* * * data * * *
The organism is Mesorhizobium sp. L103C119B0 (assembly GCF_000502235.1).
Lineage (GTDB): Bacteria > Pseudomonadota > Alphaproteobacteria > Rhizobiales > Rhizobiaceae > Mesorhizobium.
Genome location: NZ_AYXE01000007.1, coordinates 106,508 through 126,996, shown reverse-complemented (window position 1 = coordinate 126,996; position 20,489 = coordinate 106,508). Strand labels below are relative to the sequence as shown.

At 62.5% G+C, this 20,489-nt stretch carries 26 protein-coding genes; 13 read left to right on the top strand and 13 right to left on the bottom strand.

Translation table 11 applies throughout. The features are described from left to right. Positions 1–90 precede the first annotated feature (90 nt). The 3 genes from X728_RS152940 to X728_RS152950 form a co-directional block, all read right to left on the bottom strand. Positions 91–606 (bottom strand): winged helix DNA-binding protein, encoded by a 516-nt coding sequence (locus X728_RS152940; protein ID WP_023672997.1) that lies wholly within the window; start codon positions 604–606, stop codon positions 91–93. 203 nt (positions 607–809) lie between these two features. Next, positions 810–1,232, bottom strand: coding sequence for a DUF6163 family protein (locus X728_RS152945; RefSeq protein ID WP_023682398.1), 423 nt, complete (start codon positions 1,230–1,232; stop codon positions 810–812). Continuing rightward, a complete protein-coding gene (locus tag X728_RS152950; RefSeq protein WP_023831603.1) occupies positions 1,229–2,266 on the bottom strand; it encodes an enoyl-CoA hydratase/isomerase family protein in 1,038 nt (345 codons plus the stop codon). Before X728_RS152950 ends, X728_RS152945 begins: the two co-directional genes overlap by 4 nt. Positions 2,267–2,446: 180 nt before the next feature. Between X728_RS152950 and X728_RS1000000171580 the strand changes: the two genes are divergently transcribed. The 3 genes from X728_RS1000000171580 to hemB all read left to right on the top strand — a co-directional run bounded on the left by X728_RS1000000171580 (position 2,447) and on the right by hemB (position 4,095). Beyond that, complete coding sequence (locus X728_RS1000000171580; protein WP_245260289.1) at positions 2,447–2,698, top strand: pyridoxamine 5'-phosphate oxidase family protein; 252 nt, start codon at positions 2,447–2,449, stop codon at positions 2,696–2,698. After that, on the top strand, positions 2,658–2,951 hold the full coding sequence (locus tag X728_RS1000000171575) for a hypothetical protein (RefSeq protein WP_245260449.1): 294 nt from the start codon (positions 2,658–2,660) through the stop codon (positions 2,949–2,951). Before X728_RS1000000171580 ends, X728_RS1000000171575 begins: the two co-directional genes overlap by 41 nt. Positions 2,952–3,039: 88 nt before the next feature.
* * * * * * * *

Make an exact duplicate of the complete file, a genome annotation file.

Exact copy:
The organism is Mesorhizobium sp. L103C119B0 (assembly GCF_000502235.1).
Lineage (GTDB): Bacteria > Pseudomonadota > Alphaproteobacteria > Rhizobiales > Rhizobiaceae > Mesorhizobium.
Genome location: NZ_AYXE01000007.1, coordinates 106,508 through 126,996, shown reverse-complemented (window position 1 = coordinate 126,996; position 20,489 = coordinate 106,508). Strand labels below are relative to the sequence as shown.

At 62.5% G+C, this 20,489-nt stretch carries 26 protein-coding genes; 13 read left to right on the top strand and 13 right to left on the bottom strand.

Translation table 11 applies throughout. The features are described from left to right. Positions 1–90 precede the first annotated feature (90 nt). The 3 genes from X728_RS152940 to X728_RS152950 form a co-directional block, all read right to left on the bottom strand. Positions 91–606 (bottom strand): winged helix DNA-binding protein, encoded by a 516-nt coding sequence (locus X728_RS152940; protein ID WP_023672997.1) that lies wholly within the window; start codon positions 604–606, stop codon positions 91–93. 203 nt (positions 607–809) lie between these two features. Next, positions 810–1,232, bottom strand: coding sequence for a DUF6163 family protein (locus X728_RS152945; RefSeq protein ID WP_023682398.1), 423 nt, complete (start codon positions 1,230–1,232; stop codon positions 810–812). Continuing rightward, a complete protein-coding gene (locus tag X728_RS152950; RefSeq protein WP_023831603.1) occupies positions 1,229–2,266 on the bottom strand; it encodes an enoyl-CoA hydratase/isomerase family protein in 1,038 nt (345 codons plus the stop codon). Before X728_RS152950 ends, X728_RS152945 begins: the two co-directional genes overlap by 4 nt. Positions 2,267–2,446: 180 nt before the next feature. Between X728_RS152950 and X728_RS1000000171580 the strand changes: the two genes are divergently transcribed. The 3 genes from X728_RS1000000171580 to hemB all read left to right on the top strand — a co-directional run bounded on the left by X728_RS1000000171580 (position 2,447) and on the right by hemB (position 4,095). Beyond that, complete coding sequence (locus X728_RS1000000171580; protein WP_245260289.1) at positions 2,447–2,698, top strand: pyridoxamine 5'-phosphate oxidase family protein; 252 nt, start codon at positions 2,447–2,449, stop codon at positions 2,696–2,698. After that, on the top strand, positions 2,658–2,951 hold the full coding sequence (locus tag X728_RS1000000171575) for a hypothetical protein (RefSeq protein WP_245260449.1): 294 nt from the start codon (positions 2,658–2,660) through the stop codon (positions 2,949–2,951). Before X728_RS1000000171580 ends, X728_RS1000000171575 begins: the two co-directional genes overlap by 41 nt. Positions 2,952–3,039: 88 nt before the next feature.